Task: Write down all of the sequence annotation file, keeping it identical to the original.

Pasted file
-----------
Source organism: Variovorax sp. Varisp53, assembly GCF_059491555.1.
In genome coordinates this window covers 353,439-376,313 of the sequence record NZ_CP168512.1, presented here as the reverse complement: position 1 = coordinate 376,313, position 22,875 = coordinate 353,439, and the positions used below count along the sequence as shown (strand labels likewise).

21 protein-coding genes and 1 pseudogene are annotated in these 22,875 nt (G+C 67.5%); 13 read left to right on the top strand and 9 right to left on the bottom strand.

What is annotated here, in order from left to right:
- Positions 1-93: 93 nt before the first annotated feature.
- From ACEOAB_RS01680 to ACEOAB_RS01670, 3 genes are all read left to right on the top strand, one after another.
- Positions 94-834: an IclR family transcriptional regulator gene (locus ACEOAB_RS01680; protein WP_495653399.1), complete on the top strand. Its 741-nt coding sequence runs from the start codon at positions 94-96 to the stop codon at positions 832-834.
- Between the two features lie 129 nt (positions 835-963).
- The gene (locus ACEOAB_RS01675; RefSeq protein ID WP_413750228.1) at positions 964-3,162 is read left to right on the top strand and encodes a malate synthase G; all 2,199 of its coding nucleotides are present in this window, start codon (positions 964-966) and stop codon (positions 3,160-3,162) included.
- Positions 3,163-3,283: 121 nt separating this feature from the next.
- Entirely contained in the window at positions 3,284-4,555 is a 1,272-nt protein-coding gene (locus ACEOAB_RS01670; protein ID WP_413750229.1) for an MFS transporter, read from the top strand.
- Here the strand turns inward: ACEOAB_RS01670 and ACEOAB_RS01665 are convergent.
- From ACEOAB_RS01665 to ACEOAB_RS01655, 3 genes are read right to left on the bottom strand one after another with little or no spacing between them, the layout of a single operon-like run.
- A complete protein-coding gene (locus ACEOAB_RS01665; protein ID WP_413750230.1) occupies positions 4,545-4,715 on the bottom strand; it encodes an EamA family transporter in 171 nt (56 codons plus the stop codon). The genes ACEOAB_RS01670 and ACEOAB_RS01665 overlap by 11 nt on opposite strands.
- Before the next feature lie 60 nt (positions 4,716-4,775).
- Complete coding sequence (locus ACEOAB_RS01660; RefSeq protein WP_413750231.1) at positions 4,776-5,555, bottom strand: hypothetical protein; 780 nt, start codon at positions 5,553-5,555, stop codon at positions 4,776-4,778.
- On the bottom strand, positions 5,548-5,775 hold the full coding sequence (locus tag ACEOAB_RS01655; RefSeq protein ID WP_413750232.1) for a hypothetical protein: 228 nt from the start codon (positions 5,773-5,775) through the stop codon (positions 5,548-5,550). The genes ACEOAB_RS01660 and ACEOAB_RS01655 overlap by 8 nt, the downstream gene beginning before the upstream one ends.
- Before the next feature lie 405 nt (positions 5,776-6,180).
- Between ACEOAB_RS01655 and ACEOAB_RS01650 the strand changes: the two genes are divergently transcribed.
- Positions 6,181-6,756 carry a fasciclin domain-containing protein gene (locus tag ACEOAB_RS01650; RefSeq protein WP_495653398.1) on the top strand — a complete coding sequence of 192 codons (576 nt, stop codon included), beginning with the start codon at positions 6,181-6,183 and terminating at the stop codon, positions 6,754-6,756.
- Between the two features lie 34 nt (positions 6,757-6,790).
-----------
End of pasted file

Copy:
Source organism: Variovorax sp. Varisp53, assembly GCF_059491555.1.
In genome coordinates this window covers 353,439-376,313 of the sequence record NZ_CP168512.1, presented here as the reverse complement: position 1 = coordinate 376,313, position 22,875 = coordinate 353,439, and the positions used below count along the sequence as shown (strand labels likewise).

21 protein-coding genes and 1 pseudogene are annotated in these 22,875 nt (G+C 67.5%); 13 read left to right on the top strand and 9 right to left on the bottom strand.

What is annotated here, in order from left to right:
- Positions 1-93: 93 nt before the first annotated feature.
- From ACEOAB_RS01680 to ACEOAB_RS01670, 3 genes are all read left to right on the top strand, one after another.
- Positions 94-834: an IclR family transcriptional regulator gene (locus ACEOAB_RS01680; protein WP_495653399.1), complete on the top strand. Its 741-nt coding sequence runs from the start codon at positions 94-96 to the stop codon at positions 832-834.
- Between the two features lie 129 nt (positions 835-963).
- The gene (locus ACEOAB_RS01675; RefSeq protein ID WP_413750228.1) at positions 964-3,162 is read left to right on the top strand and encodes a malate synthase G; all 2,199 of its coding nucleotides are present in this window, start codon (positions 964-966) and stop codon (positions 3,160-3,162) included.
- Positions 3,163-3,283: 121 nt separating this feature from the next.
- Entirely contained in the window at positions 3,284-4,555 is a 1,272-nt protein-coding gene (locus ACEOAB_RS01670; protein ID WP_413750229.1) for an MFS transporter, read from the top strand.
- Here the strand turns inward: ACEOAB_RS01670 and ACEOAB_RS01665 are convergent.
- From ACEOAB_RS01665 to ACEOAB_RS01655, 3 genes are read right to left on the bottom strand one after another with little or no spacing between them, the layout of a single operon-like run.
- A complete protein-coding gene (locus ACEOAB_RS01665; protein ID WP_413750230.1) occupies positions 4,545-4,715 on the bottom strand; it encodes an EamA family transporter in 171 nt (56 codons plus the stop codon). The genes ACEOAB_RS01670 and ACEOAB_RS01665 overlap by 11 nt on opposite strands.
- Before the next feature lie 60 nt (positions 4,716-4,775).
- Complete coding sequence (locus ACEOAB_RS01660; RefSeq protein WP_413750231.1) at positions 4,776-5,555, bottom strand: hypothetical protein; 780 nt, start codon at positions 5,553-5,555, stop codon at positions 4,776-4,778.
- On the bottom strand, positions 5,548-5,775 hold the full coding sequence (locus tag ACEOAB_RS01655; RefSeq protein ID WP_413750232.1) for a hypothetical protein: 228 nt from the start codon (positions 5,773-5,775) through the stop codon (positions 5,548-5,550). The genes ACEOAB_RS01660 and ACEOAB_RS01655 overlap by 8 nt, the downstream gene beginning before the upstream one ends.
- Before the next feature lie 405 nt (positions 5,776-6,180).
- Between ACEOAB_RS01655 and ACEOAB_RS01650 the strand changes: the two genes are divergently transcribed.
- Positions 6,181-6,756 carry a fasciclin domain-containing protein gene (locus tag ACEOAB_RS01650; RefSeq protein WP_495653398.1) on the top strand — a complete coding sequence of 192 codons (576 nt, stop codon included), beginning with the start codon at positions 6,181-6,183 and terminating at the stop codon, positions 6,754-6,756.
- Between the two features lie 34 nt (positions 6,757-6,790).